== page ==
Who Really Needs Support?

For the past several weeks we’ve been discussing support contracts.

First we talked about how revenue vanishes and how you could combat this with recurring revenue. Next we looked at how support contracts are one of the easiest paths towards recurring revenue.

Then in closing I asked you “can you think of one client who came back to you for more work?”

Today we’re going to look at that client and why they were looking for more work.

But first let’s talk about my lawn and why you’ll never see me mowing.

A Quick Story

In high school I lived in a house on a five acre plot. Mowing that by itself it wasn’t so bad. The problem was my aunt also had a five acre plot just a couple miles from our house.

I’m not sure if it was a scheme but I could never hang out with my cousins until both lawns were cut.

  • Can we get a ride to the mall? Cut the lawn and I’ll drive you.
  • The lawn mower broke… That’s too bad. Finish it up with the Push Reel Mower.
  • I need to pick up my date for Homecoming. Can I get keys? Cut the lawn and you’ll get the keys.
  • Can you take me to the hospital? The mower gashed my leg. Sure. First, finish cutting the lawn.

By the end of high school I’d had enough. No more cutting grass!

Nowadays I just pay a lawn maintenance company to cut my grass for me.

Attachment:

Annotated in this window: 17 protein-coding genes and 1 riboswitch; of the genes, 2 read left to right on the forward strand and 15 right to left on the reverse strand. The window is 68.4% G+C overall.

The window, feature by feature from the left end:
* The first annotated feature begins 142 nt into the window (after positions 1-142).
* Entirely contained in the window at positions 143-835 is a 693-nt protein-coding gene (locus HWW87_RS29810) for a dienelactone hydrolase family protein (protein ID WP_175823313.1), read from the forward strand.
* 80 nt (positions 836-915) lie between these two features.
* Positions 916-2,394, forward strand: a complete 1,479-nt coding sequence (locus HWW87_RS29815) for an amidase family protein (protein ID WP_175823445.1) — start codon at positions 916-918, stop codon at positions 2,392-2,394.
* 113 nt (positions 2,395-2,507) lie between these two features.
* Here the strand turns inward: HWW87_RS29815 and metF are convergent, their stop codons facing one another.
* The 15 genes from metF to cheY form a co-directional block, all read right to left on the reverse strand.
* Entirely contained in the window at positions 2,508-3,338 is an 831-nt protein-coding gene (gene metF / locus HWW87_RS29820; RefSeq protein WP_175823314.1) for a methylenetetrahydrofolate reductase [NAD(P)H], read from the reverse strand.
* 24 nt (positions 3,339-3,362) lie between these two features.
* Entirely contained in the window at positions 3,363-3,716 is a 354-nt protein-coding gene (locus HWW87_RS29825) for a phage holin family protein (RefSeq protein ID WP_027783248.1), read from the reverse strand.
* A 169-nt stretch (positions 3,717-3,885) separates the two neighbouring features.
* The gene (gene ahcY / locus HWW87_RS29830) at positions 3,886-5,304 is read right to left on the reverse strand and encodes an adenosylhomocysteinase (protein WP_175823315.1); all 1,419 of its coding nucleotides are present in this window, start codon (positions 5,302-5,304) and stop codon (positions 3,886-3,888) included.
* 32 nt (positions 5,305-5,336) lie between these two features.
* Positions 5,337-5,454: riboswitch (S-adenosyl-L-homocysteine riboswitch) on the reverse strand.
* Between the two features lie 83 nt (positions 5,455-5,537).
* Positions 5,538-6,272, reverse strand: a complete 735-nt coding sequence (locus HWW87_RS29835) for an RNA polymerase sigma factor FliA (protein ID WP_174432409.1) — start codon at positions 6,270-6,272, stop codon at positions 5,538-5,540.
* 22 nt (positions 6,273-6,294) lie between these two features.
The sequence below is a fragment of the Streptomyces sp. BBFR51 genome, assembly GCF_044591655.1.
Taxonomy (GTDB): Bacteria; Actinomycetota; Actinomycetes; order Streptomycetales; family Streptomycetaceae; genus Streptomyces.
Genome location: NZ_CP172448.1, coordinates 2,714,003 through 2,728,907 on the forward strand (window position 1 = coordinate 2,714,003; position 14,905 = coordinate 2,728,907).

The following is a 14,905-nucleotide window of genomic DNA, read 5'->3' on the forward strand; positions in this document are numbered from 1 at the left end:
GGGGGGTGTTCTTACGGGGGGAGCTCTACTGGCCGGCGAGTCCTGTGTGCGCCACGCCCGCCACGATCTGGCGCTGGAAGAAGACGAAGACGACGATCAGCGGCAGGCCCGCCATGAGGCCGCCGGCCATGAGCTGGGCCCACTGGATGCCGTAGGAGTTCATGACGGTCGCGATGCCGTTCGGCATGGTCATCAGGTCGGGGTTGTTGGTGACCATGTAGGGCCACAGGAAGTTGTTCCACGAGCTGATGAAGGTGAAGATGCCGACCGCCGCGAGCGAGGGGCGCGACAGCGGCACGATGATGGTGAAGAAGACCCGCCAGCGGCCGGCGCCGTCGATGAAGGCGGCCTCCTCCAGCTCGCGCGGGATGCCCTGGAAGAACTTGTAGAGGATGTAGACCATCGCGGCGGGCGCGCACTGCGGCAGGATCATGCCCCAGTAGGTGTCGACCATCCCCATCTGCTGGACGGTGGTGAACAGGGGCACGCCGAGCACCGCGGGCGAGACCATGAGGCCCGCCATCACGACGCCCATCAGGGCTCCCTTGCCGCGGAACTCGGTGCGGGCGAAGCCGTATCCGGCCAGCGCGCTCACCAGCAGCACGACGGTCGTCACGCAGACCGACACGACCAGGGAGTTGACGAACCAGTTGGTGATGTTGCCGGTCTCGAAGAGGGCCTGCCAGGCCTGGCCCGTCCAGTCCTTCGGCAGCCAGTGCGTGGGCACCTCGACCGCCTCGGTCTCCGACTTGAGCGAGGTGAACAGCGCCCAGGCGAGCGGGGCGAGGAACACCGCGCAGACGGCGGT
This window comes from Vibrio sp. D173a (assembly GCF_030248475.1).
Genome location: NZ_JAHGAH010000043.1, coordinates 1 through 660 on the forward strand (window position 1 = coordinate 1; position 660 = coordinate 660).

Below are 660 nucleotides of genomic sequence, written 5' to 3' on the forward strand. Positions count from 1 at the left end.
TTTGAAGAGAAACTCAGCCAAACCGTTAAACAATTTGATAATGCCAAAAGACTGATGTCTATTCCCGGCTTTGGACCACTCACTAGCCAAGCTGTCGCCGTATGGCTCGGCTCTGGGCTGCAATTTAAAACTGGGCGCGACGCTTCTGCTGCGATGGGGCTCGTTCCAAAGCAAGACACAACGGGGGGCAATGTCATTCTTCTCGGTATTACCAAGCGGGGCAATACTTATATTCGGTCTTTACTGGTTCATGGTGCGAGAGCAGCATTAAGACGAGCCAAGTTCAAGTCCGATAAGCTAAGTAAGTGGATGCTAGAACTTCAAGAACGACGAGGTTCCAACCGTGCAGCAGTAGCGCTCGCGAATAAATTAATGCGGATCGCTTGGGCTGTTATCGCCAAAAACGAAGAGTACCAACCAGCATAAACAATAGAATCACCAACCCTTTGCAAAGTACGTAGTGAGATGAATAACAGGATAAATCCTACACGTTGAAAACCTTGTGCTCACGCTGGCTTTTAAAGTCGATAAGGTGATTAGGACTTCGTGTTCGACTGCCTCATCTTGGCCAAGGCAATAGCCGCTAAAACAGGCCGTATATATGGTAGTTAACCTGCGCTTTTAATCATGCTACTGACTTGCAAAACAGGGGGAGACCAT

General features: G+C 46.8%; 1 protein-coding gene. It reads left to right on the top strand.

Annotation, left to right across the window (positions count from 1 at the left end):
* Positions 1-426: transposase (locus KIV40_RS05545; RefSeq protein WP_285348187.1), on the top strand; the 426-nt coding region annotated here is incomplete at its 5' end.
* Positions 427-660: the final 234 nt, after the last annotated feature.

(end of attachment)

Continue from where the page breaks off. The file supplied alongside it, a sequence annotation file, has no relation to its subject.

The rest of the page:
The Ideal Support Client Doesn’t Want to Touch Your Project

I love my lawn. I like the way it looks. I just don’t want to maintain it – in any capacity.

The same can be said for the ideal client for a support contract. They love your work and all the benefits it brings their business. They’d just rather not touch it.

  • Delivering a Rails app deployed on AWS? Will your client really want to deal with the AWS console to backup the database? I mean look at this documentation.
  • Sending over a Photoshop mockup of their new site design? Do they have Photoshop on their machine? How will they make small tweaks to your design?

You’ve got to remember that the main reason clients hire you is because:

  1. They don’t have anyone on staff to do the work you do. Or
  2. They don’t have enough hands-on staff to do the work you do.

So the next time you’re about to deliver a project ask yourself: who is going to be responsible for this? Do they want to be responsible? How much would they be willing to pay to just let you maintain it?

Looking at your current client load, does anyone fit this description?